Sunday Strolls (3)

This week’s stroll was a hidden corner of Pembrokeshire, buried deep along country roads and single track lanes. I was convinced that I had visited Upton Castle before but none of it was in the least bit familiar so it was a real afternoon of unexpected discoveries.  Another Pembrokeshire castle with Norman origins but with little left to see now amongst the later 17th and 18th century developments. The castle is privately owned and not run by any of the usual organisations that own ancient monuments and buildings. As a result the feeling is of entering somewhere that is private, somewhere where it is a privilege to be allowed inside to explore.

The medieval chapel however is a real gem of tranquillity, with an abundance of 12th and 13th century stone effigies of knights and their ladies. The one I’ve chosen here shows some of the fine details and what looks like a tiny hand by the lady’s pillow. I’ve only noticed this whilst looking through the shots I took and, after taking another look at Upton’s website there’s also a tiny foot….. a baby perhaps? I wish I’d taken more notice while I was there….. this could mean a return visit I suspect, before they close down in October for the winter!

The gardens are full of delights…… a wonderful sunken, walled rose garden reached by steps down through a stone arch, where the perfume from the roses comes up to meet you……… a sheltered stone gazebo where you can  gaze out at eye level into the roses. An old stone workshop with overgrown windows which look onto the rose garden and leads through to the kitchen garden which is really more orchard. At the end the path leads out into the meadow with an abandoned shepherd’s hut and then into the woodland beyond. I loved the chair carved out of the dead tree trunk, although probably not the most comfortable of seats! The path divides to take you over a bridge and deeper into the woodland, but I took the other direction through the arboretum with its specimen trees.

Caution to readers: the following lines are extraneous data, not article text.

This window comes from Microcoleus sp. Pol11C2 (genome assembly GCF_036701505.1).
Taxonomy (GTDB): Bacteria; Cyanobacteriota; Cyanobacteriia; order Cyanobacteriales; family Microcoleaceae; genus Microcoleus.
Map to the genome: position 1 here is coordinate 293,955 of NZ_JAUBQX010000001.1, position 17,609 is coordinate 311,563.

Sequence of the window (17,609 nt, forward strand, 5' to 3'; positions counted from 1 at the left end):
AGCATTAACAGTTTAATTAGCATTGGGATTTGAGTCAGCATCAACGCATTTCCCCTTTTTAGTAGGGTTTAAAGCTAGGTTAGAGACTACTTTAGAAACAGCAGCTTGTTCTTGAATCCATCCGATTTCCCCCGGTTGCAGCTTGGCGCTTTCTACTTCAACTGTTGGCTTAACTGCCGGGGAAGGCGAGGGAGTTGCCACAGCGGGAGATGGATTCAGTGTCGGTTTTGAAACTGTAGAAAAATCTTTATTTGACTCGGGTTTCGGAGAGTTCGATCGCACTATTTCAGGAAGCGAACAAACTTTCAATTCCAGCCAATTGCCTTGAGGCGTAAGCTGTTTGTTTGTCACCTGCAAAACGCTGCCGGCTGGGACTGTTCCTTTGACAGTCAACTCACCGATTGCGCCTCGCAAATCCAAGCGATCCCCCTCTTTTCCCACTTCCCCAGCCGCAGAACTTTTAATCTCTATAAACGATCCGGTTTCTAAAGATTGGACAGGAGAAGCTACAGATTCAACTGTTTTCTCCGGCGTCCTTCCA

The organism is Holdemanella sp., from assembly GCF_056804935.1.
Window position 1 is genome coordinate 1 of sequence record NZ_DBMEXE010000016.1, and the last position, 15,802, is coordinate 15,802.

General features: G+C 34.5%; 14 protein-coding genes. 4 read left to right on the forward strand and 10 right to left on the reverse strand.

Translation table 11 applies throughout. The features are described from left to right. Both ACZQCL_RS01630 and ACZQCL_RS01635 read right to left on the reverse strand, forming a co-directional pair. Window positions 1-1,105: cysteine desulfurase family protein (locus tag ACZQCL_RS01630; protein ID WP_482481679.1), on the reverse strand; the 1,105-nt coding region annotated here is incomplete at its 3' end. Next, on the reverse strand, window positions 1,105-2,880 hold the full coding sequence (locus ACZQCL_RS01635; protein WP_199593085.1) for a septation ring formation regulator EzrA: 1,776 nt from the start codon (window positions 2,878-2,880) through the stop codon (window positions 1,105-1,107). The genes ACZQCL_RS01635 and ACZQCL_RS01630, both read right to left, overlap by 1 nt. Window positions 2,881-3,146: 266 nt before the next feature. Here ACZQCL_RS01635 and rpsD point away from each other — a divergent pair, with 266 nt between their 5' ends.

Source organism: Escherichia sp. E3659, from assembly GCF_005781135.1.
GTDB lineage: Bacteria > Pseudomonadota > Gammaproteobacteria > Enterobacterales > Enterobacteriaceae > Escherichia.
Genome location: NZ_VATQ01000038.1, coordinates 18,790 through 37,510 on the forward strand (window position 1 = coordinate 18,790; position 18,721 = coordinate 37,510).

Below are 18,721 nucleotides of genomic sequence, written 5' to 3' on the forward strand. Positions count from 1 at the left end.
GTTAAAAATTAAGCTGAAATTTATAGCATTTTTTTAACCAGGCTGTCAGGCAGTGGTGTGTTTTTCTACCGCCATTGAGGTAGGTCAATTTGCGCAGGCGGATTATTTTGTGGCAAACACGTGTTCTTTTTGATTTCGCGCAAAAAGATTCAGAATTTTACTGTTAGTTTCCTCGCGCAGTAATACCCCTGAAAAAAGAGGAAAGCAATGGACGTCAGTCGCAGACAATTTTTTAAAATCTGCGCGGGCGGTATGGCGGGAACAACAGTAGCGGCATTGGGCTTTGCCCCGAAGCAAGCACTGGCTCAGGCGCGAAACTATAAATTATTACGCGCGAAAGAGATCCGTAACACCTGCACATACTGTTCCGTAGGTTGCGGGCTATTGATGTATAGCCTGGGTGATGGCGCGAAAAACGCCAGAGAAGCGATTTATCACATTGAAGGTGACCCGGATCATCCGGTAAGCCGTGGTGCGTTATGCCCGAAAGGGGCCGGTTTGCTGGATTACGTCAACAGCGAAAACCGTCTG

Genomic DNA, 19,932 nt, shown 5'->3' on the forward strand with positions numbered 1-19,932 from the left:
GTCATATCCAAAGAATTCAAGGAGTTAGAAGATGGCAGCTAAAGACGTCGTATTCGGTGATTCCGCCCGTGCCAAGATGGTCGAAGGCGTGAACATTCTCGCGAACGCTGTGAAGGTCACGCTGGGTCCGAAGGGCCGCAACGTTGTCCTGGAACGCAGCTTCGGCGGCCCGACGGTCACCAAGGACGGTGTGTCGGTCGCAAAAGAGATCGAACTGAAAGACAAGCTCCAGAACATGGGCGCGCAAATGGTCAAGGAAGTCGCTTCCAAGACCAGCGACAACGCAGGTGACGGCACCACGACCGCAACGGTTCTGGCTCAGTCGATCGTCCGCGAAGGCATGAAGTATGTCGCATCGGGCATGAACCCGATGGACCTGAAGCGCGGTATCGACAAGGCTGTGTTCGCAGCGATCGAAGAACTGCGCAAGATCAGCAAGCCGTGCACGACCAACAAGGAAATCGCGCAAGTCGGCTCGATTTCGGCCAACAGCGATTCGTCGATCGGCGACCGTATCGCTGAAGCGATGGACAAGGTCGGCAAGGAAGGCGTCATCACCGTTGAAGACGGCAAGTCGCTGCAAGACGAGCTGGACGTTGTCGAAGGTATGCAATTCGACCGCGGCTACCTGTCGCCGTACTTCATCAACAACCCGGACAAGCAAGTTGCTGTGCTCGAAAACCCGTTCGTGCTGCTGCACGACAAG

Unfortunately there was no tea room to take a rest and enjoy the surroundings even more, so after an hour or so I had to move on!


Yesterday’s walk took me to the cemetery. It’s been on my list of places to visit for a while. In particular I was looking for my great-uncle’s grave. He died in 1920 as a result of illness following his service in WW1 and is buried in the small plot of war graves within the cemetery.


As I had my camera with me I decided to wander while I was there and, even though I’ve known this place all my life, I came across one or two surprises. In particular another small memorial garden, this time to remember the victims of the Baedekar raids in April 1942. My city, like others in the UK, was targeted because of its inclusion in the Baedeker guides, as a place of historical interest. The garden is edged with simple rectangular plaques recording name, age and date of death – poignant memorials to the people who died on those nights. In this case all four plaques commemorate members of the same family.


Parts of the cemetery are very old, with many Victorian headstones and memorials. It never bothers me walking around there – it was another favourite Sunday afternoon walk of my Mum’s, and we used it as a shortcut to other parts of the city…. the local hospital being one of our destinations whenever an elderly relative was ill – many of them would end up in the same cemetery! This time, with my ‘camera eye’ I was on the lookout for the quirky, or unusual. This slightly fallen angel appealed to me – it looks as though it’s hanging on with one hand!


Despite the sadness of the place it was impossible to be downhearted. The sun was shining brightly again and the avenues of blossom were magnificent!